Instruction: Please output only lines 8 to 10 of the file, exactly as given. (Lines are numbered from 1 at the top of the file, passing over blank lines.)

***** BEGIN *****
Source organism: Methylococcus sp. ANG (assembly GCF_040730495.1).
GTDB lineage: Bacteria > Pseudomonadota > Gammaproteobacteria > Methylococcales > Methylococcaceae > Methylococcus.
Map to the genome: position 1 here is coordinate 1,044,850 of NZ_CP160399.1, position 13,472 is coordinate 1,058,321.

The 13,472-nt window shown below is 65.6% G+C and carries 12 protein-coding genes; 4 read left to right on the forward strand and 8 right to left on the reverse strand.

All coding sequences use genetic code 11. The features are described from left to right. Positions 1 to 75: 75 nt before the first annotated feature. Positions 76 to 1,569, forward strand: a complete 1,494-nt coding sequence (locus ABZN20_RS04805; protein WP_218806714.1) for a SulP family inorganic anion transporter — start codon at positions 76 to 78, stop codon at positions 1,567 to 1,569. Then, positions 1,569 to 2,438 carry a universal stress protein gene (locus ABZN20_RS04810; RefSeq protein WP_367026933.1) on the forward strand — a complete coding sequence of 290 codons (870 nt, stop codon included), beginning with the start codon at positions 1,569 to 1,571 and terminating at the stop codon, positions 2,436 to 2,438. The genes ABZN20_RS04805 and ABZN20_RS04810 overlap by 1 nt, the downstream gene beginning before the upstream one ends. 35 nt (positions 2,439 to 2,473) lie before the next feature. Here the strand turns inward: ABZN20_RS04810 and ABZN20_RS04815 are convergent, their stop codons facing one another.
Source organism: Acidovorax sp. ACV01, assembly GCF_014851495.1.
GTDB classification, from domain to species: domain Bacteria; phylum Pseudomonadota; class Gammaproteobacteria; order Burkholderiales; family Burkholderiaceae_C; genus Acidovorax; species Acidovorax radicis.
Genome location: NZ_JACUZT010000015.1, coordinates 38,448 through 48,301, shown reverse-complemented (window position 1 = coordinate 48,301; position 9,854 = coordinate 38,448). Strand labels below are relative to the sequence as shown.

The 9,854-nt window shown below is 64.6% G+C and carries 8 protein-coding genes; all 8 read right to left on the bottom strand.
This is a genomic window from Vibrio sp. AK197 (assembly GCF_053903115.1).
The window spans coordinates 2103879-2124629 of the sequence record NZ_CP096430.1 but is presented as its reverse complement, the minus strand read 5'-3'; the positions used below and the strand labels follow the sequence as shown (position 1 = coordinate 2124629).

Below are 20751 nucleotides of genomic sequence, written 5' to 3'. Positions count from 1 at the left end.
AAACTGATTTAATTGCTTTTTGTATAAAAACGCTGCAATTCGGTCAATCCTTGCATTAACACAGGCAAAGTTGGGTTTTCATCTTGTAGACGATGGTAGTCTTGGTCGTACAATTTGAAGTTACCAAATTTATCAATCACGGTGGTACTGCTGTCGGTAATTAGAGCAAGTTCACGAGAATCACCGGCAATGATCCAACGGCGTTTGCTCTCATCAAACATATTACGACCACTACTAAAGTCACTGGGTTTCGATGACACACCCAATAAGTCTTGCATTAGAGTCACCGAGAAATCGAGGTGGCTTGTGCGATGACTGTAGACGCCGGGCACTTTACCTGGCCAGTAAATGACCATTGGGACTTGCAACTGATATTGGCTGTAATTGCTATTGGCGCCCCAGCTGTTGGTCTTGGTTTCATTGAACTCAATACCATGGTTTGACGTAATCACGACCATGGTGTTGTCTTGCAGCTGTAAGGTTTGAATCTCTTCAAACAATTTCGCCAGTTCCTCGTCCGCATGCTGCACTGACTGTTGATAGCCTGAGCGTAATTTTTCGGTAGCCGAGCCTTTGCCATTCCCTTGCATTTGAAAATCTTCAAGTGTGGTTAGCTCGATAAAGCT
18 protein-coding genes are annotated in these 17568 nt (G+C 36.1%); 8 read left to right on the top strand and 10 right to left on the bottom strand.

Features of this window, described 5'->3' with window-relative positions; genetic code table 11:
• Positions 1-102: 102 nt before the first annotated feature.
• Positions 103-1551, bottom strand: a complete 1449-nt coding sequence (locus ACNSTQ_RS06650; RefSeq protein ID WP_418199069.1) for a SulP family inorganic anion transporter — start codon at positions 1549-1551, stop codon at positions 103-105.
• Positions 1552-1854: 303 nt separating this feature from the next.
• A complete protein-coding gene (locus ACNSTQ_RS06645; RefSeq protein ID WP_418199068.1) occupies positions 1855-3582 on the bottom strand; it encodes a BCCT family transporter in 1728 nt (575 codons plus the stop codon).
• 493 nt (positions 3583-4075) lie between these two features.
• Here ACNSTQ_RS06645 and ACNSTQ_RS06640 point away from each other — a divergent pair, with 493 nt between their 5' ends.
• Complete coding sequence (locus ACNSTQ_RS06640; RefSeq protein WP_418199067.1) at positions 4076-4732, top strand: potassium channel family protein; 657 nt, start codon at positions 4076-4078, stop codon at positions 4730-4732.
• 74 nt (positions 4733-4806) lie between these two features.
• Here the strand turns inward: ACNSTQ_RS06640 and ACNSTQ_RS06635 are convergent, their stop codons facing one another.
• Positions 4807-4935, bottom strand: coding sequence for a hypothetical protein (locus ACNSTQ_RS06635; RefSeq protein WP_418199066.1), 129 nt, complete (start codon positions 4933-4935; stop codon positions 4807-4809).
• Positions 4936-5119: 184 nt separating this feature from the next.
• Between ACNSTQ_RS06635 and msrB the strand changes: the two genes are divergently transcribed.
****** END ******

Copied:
Genome location: NZ_JACUZT010000015.1, coordinates 38,448 through 48,301, shown reverse-complemented (window position 1 = coordinate 48,301; position 9,854 = coordinate 38,448). Strand labels below are relative to the sequence as shown.

The 9,854-nt window shown below is 64.6% G+C and carries 8 protein-coding genes; all 8 read right to left on the bottom strand.
This is a genomic window from Vibrio sp. AK197 (assembly GCF_053903115.1).